Carter Provides Intriguing Option for Fickell
By Brandon Castel
COLUMBUS, Ohio — Ohio State coaches saw a little bit of Johnathan Hankins in Chris Carter when they decided to move him over to the defensive side of the ball back in spring.
- The Big Hungry
Photo by Dan Harker
Or, better yet, they saw a little of ‘Big Hank’ in the ‘Big Hungry.’
It was a just glimmer, but it was enough to give head coach Urban Meyer and his defensive coaching staff a reason to think Carter might have a much brighter future on the other side of the ball.
“He’s not a guy who thinks real well on the run,” Meyer said of the robust second-year player out of Cleveland.
“He’s a little bit like Hank, you have your assignment, do your assignment and play with great intensity. We saw glimpses of that towards the end of spring practice.”
Carter had been floundering as an oversized offensive lineman under the previous coaching staff. They had tried him at tackle initially and then at guard, but Carter was having a rough time finding a spot to call his own on offense.
Even he knew he wasn’t going to last long under new offensive line coach Ed Warinner.
Photo by Dan Harker
“I was excited about it because I knew I wasn’t really progressing as an O-lineman through the first half of spring,” Carter said of his switch to defense.
“So I was excited to get another chance and to go to the D-line where you can take out all your aggression on that center.”
Aggression is something Carter had plenty of, mostly built up frustration from a year of getting moved around and tossed around, despite being the largest human being on the entire team. Maybe in the entire city.
It was tough to get a gauge on where Carter might be able to contribute when he was closing in on 400 pounds last year. Then-interim head coach Luke Fickell even joked that Carter was the first player he had see who actually gained weight during offseason conditioning.
Only it wasn’t a joking matter.
“Our whole thing with him is going to be conditioning,” Meyer said this offseason.
“He’s doing that as we speak. If he can learn to get himself in shape, he has a chance to play. If not, there’s no chance.”
Carter reportedly ballooned up towards 390 pounds during his freshman season at Ohio State, but that all started to change when Meyer and strength coach Mickey Marotti got a hold of him back in January.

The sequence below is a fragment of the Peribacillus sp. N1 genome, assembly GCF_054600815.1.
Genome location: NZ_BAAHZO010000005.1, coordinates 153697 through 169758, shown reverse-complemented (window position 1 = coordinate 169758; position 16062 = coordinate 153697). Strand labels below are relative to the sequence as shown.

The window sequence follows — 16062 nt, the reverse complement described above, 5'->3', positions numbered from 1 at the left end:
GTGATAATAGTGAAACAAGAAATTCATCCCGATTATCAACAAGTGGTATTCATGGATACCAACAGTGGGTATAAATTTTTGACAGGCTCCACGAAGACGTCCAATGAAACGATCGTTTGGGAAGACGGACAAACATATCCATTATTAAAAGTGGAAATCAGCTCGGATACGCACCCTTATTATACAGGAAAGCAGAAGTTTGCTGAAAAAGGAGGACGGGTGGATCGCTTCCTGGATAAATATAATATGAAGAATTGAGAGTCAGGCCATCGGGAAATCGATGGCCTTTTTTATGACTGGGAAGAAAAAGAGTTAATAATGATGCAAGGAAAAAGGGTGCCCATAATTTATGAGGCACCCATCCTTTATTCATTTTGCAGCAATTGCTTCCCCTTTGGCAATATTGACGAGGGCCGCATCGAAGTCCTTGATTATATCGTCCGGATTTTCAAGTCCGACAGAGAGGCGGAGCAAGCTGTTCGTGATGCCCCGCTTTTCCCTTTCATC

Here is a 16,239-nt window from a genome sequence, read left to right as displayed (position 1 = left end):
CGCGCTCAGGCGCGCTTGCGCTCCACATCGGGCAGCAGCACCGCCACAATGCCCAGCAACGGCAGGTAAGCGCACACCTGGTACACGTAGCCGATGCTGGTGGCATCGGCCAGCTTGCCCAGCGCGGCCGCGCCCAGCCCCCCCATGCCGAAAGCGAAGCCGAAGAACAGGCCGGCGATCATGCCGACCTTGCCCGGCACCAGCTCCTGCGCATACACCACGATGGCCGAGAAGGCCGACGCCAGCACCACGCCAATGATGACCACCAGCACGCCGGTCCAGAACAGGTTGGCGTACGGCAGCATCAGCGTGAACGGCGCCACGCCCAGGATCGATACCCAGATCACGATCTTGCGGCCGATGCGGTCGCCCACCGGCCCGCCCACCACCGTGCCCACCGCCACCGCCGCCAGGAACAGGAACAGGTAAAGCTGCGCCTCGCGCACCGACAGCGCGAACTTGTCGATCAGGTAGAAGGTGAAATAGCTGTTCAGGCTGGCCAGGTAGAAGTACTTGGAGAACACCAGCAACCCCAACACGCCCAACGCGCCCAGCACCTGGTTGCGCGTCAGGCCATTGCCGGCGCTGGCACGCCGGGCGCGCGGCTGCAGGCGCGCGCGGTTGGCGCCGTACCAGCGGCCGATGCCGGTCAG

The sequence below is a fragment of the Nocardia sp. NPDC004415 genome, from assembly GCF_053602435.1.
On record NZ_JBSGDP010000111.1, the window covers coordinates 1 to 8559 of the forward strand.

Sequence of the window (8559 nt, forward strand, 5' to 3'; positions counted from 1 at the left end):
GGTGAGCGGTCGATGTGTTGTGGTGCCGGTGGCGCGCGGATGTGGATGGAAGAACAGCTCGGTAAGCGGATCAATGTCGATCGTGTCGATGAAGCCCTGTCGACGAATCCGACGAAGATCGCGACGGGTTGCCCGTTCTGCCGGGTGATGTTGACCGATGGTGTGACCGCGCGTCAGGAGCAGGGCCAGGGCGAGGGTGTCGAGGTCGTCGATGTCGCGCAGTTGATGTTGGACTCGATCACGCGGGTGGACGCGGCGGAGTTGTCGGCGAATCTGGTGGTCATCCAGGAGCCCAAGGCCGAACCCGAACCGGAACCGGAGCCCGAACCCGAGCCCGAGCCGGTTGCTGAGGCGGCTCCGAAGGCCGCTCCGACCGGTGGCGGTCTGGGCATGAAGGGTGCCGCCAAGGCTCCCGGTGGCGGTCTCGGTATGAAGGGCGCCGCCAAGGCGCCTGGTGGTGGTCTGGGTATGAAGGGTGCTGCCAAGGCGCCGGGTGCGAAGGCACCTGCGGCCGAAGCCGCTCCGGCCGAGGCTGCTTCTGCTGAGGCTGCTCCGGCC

“It’s been a bit of a struggle, but I’m down to about 355,” Carter said Sunday, “and I’m feeling a lot better.”
He’s also looking a lot better.
Photo by Jim Davidson
While he is still one of the biggest players on the team—if not the biggest—Carter is starting to round himself into the kind of shape he will need to be in if he’s going to play up front on Ohio State’s defensive line.
“More round or what are you talking about,” Fickell cracked when asked about the offseason transformation.
“He’s definitely in better shape and he will continue to get in better shape. He’s down around the 350 range. He’s still got a long way to go, but he’s got a lot of promise and you see a little bit of energy and fire about him. He’s a guy with a lot of football ahead of him.”
Carter is only a redshirt freshman. While his first year was basically a wash, the big man from John F. Kennedy High School could give Fickell and defensive line coach Mike Vrabel and intriguing option in the middle of their defensive line.
“He’s a big guy and no one can really move him,” said Hankins, who has taken Carter under his wing this offseason.
“If he learns to play with leverage and stay low – which I think I’m going to help him with – he’s going to be really a key for our defense.”
If anyone would have said that about Carter a year ago, they probably would have been laughed at. While he certainly looked like a football player because of his massive 6-4 frame, Carter looked sloppy and out of place at Ohio State.
The only real reason he kept getting reps on the offensive line was the fact they didn’t have much depth before the arrival of Taylor Decker and the other freshmen in the 2012 class.
“We didn’t have any depth on the offensive line,” Meyer said.
“Once coach Warinner started developing some depth—(Antonio) Underwood and Tommy (Brown) came on a little bit—we started to develop a little depth.
“Taylor Decker came in, and he (Carter) really wasn’t producing on offense. He wanted a shot, and he’s been pretty good.”
At 355 pounds, he’s still not ready to play 40 snaps a game on defense, and the Buckeyes won’t need or ask him to. Carter is still behind senior Garrett Goebel and sophomore Joel Hale at the nose tackle position—a spot designed for big, strong “hole-fillers,” as Carter would describe himself.
“Luke Fickell, back in December, was already politicking for him on defense,” Meyer acknowledged.
“He saw what a lot of 3-4 teams are going to a big, wide-bodied guy who can take up gaps and let your linebackers run free.”
The Buckeyes play a hybrid 3-4 type defense with the Leo (Viper)—in this case John Simon—being a guy who can put his hand down as a defensive end or stand up as a linebacker.
If he can get himself down to a solid playing weight, Carter would give the Buckeyes a true two-gap player at the nose tackle position, which could then allow Fickell to add more speed at some other positions in the front seven.
It would be especially nice with Hankins being asked to get more pressure on opposing quarterbacks this season, but Carter still has a long way to go before he will be force in the trenches.
“Once he starts learning the techniques and the moves, he is going to be really valuable,” sophomore Michael Bennett said.
“He’s enormous and he’s strong. You see some of the starting O-linemen against him and they can’t move him. But he doesn’t know what he’s doing yet. He needs to learn the D-line and he’ll be great for us.”
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